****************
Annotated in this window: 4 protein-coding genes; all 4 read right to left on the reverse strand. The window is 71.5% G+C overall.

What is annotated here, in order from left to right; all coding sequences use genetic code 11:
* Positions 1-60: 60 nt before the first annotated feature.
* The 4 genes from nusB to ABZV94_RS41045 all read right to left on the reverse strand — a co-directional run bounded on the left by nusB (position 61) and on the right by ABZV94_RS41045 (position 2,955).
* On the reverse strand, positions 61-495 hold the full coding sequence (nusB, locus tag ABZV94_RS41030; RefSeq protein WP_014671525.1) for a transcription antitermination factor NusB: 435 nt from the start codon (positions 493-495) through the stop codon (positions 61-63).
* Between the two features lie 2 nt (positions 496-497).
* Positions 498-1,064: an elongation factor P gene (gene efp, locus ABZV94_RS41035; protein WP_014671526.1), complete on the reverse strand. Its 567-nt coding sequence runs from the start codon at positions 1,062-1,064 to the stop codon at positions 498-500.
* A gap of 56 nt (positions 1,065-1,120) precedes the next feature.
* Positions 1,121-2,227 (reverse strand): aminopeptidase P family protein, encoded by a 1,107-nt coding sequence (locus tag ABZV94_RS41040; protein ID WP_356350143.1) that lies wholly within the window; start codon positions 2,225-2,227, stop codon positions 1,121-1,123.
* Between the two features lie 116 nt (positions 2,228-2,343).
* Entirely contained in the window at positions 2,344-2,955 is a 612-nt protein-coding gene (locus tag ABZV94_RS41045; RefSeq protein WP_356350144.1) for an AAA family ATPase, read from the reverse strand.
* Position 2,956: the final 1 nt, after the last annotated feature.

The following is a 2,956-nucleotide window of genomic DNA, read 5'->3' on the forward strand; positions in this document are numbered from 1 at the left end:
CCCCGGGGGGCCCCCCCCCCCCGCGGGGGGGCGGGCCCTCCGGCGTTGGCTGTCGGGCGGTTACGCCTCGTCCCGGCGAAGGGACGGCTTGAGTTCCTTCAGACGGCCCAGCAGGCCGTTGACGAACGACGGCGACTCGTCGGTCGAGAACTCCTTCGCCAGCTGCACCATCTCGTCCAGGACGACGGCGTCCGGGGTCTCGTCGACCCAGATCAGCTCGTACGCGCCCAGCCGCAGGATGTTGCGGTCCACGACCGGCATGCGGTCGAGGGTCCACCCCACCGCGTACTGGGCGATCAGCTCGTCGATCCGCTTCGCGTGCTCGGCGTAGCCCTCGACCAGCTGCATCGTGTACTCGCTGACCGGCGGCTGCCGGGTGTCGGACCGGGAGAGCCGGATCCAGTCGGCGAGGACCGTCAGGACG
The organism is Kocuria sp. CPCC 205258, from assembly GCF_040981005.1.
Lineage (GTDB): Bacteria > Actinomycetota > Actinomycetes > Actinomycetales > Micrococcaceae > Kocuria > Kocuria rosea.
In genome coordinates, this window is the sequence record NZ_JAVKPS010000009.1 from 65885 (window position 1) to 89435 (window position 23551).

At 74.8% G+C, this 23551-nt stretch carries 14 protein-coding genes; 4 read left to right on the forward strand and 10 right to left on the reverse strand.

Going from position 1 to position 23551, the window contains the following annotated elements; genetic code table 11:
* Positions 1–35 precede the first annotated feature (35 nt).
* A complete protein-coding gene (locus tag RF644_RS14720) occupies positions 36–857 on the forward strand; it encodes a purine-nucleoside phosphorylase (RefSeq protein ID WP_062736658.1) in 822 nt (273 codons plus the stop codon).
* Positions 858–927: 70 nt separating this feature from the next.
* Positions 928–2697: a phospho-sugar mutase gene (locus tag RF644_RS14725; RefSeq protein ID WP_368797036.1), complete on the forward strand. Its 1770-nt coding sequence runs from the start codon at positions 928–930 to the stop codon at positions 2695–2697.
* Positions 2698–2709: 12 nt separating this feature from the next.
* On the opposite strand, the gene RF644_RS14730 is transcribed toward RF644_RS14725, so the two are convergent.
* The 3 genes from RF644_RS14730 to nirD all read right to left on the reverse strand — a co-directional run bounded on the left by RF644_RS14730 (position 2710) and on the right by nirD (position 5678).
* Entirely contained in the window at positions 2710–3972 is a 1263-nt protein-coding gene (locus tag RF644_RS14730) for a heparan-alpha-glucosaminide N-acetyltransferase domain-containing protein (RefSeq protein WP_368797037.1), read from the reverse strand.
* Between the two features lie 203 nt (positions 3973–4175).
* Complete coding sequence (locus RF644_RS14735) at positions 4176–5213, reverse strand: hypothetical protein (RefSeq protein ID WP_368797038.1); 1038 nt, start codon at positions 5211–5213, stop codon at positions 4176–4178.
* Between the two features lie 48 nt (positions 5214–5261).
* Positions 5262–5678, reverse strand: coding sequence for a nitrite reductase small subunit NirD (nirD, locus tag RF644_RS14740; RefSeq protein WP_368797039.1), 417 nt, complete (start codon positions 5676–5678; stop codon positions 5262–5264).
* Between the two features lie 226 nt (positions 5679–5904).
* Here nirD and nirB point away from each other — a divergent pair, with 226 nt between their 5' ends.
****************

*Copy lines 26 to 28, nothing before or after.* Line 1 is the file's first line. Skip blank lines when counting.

* The 3 genes from RF644_RS14730 to nirD all read right to left on the reverse strand — a co-directional run bounded on the left by RF644_RS14730 (position 2710) and on the right by nirD (position 5678).
* Entirely contained in the window at positions 2710–3972 is a 1263-nt protein-coding gene (locus tag RF644_RS14730) for a heparan-alpha-glucosaminide N-acetyltransferase domain-containing protein (RefSeq protein WP_368797037.1), read from the reverse strand.
* Between the two features lie 203 nt (positions 3973–4175).